In a recent article in Public Health Reports, Drs. Karen Wilson, Robert McMillen, and Jonathan Klein from Mississippi State University, Dr. Michelle Torok from University of Colorado, Denver, and Drs. Douglas Levy and Jonathan Winickoff from Harvard Medical School assessed the impact of tobacco smoke-free policies and tobacco-smoke incursions on housing satisfaction in multiunit housing residences with children. Authors surveyed U.S. adult multiunit housing dwellers who reported having a child in the home. They collected data on their demographic characteristics, tobacco-smoke incursions, knowledge and attitudes about smoking policies, and housing satisfaction.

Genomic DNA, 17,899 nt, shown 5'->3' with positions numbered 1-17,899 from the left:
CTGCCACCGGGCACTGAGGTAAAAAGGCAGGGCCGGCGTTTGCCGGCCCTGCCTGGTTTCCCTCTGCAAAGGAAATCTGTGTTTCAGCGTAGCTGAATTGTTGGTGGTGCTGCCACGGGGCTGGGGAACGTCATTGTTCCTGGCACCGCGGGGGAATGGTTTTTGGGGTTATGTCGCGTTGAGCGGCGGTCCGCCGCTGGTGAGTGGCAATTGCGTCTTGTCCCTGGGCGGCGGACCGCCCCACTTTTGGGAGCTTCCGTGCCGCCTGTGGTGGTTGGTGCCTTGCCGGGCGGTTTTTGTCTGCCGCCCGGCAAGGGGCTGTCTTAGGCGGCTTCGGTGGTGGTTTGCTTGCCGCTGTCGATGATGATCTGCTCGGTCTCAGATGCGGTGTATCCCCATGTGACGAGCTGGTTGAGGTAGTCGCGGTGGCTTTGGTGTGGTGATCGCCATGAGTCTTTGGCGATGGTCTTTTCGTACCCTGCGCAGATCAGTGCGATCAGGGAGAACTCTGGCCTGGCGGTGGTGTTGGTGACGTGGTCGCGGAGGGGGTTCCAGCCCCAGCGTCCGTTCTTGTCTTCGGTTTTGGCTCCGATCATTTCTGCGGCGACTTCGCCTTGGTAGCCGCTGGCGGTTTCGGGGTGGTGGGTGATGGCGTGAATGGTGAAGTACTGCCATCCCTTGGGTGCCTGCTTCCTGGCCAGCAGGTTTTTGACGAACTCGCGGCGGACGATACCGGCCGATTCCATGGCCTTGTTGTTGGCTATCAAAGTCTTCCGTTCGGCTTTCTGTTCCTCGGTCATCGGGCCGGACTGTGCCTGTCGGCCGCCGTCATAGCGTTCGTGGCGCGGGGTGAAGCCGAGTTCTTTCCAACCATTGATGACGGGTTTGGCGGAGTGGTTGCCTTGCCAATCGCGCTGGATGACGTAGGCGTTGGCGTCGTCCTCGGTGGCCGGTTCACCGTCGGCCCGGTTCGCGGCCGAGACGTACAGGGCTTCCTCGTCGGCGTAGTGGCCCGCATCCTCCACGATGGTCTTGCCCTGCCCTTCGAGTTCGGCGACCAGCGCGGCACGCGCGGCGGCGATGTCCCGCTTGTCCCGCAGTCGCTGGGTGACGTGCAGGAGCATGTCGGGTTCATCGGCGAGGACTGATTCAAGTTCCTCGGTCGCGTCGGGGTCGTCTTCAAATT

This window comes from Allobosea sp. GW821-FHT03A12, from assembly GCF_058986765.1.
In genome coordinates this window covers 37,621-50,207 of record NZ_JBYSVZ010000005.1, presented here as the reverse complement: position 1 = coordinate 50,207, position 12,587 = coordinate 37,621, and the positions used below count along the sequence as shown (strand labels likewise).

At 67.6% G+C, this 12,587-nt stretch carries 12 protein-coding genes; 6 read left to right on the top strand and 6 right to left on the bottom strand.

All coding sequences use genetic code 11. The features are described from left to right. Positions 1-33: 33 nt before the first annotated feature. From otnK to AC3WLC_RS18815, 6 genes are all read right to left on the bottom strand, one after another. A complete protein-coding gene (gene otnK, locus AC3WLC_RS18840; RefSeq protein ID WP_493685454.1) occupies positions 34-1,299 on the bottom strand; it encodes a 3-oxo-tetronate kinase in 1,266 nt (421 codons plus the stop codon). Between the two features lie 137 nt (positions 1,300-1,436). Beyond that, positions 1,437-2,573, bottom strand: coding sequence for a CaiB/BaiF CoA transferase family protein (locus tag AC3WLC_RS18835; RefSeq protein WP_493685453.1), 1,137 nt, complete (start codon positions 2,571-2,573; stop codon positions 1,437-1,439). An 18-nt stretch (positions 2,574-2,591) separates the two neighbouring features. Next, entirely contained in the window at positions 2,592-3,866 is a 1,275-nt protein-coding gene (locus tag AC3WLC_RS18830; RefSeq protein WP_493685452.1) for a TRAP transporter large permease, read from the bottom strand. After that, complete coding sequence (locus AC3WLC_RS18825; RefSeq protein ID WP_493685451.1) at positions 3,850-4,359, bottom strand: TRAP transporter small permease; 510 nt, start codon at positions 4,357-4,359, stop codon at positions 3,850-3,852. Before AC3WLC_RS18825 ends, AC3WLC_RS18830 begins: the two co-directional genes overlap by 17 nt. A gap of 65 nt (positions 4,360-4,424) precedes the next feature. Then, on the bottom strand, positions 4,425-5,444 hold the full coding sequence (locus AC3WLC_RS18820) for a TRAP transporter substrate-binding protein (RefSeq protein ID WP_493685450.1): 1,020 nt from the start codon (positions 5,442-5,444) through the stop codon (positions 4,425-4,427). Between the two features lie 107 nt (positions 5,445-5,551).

Most multiunit housing residents with children in the home did not smoke and did not allow smoking in their units; however, most lived in buildings where smoking was allowed in units and on the building’s property, and many (25 percent) experienced tobacco-smoke incursions, often regularly. Both smokers and nonsmokers strongly supported tenants’ right to live in a smoke-free building and to be protected from smoke exposure. Experiencing tobacco-smoke incursions decreased multiunit housing residents’ satisfaction with their homes; however, most stayed silent and did not report tobacco-smoke exposure to management. Combined with expanding knowledge about the detrimental health effects of exposure to smoke and emissions from all tobacco products, these additional public support data should help foster universal smoke-free multiunit housing in the United States.